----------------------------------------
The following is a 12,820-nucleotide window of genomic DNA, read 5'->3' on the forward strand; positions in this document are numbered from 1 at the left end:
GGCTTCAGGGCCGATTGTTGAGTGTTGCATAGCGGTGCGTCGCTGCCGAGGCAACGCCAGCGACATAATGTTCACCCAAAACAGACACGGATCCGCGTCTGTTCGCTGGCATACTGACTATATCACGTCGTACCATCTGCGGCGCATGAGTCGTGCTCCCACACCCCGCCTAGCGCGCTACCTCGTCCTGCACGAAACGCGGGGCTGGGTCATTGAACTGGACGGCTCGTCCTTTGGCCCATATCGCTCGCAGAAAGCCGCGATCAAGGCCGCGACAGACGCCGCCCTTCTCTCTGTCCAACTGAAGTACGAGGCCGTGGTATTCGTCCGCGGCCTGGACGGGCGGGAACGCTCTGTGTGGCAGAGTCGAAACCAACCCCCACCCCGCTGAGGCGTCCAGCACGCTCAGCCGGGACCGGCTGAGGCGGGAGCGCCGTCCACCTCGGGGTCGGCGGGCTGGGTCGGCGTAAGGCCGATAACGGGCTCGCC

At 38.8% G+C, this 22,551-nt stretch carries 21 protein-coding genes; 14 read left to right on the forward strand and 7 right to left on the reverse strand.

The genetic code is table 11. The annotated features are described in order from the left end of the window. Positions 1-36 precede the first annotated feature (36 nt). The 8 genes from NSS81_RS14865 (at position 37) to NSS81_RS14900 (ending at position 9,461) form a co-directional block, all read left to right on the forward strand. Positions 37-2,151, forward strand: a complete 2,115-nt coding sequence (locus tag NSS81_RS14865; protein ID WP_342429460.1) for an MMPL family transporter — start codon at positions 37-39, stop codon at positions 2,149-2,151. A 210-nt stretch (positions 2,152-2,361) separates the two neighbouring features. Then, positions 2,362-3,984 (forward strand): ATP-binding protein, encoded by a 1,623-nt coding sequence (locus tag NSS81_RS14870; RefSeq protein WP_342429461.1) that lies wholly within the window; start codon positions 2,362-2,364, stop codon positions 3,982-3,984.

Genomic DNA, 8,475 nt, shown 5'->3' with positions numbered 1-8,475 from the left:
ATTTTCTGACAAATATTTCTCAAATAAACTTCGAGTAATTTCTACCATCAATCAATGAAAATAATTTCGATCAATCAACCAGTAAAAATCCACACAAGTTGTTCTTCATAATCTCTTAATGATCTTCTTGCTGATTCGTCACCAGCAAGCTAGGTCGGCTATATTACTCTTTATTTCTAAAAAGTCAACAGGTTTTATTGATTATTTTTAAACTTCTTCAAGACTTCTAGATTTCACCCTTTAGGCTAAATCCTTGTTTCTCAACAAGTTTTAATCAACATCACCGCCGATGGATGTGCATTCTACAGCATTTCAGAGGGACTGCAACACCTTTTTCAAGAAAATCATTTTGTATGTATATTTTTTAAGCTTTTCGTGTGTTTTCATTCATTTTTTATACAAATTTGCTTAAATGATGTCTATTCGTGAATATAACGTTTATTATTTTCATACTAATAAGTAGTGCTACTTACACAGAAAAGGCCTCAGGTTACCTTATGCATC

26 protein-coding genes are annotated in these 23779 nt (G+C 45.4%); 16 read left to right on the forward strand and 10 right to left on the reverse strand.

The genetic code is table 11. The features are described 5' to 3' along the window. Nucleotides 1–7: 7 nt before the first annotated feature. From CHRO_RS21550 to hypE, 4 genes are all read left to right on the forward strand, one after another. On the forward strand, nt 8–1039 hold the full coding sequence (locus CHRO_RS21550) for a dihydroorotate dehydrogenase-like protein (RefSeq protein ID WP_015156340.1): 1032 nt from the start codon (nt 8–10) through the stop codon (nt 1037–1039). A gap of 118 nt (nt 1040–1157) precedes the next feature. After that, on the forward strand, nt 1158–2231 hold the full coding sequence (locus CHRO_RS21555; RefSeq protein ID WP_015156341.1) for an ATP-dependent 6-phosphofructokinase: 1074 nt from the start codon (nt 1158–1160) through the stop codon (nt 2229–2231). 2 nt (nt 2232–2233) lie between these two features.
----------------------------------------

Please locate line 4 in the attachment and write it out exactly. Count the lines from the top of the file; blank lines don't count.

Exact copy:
The genetic code is table 11. The annotated features are described in order from the left end of the window. Positions 1-36 precede the first annotated feature (36 nt). The 8 genes from NSS81_RS14865 (at position 37) to NSS81_RS14900 (ending at position 9,461) form a co-directional block, all read left to right on the forward strand. Positions 37-2,151, forward strand: a complete 2,115-nt coding sequence (locus tag NSS81_RS14865; protein ID WP_342429460.1) for an MMPL family transporter — start codon at positions 37-39, stop codon at positions 2,149-2,151. A 210-nt stretch (positions 2,152-2,361) separates the two neighbouring features. Then, positions 2,362-3,984 (forward strand): ATP-binding protein, encoded by a 1,623-nt coding sequence (locus tag NSS81_RS14870; RefSeq protein WP_342429461.1) that lies wholly within the window; start codon positions 2,362-2,364, stop codon positions 3,982-3,984.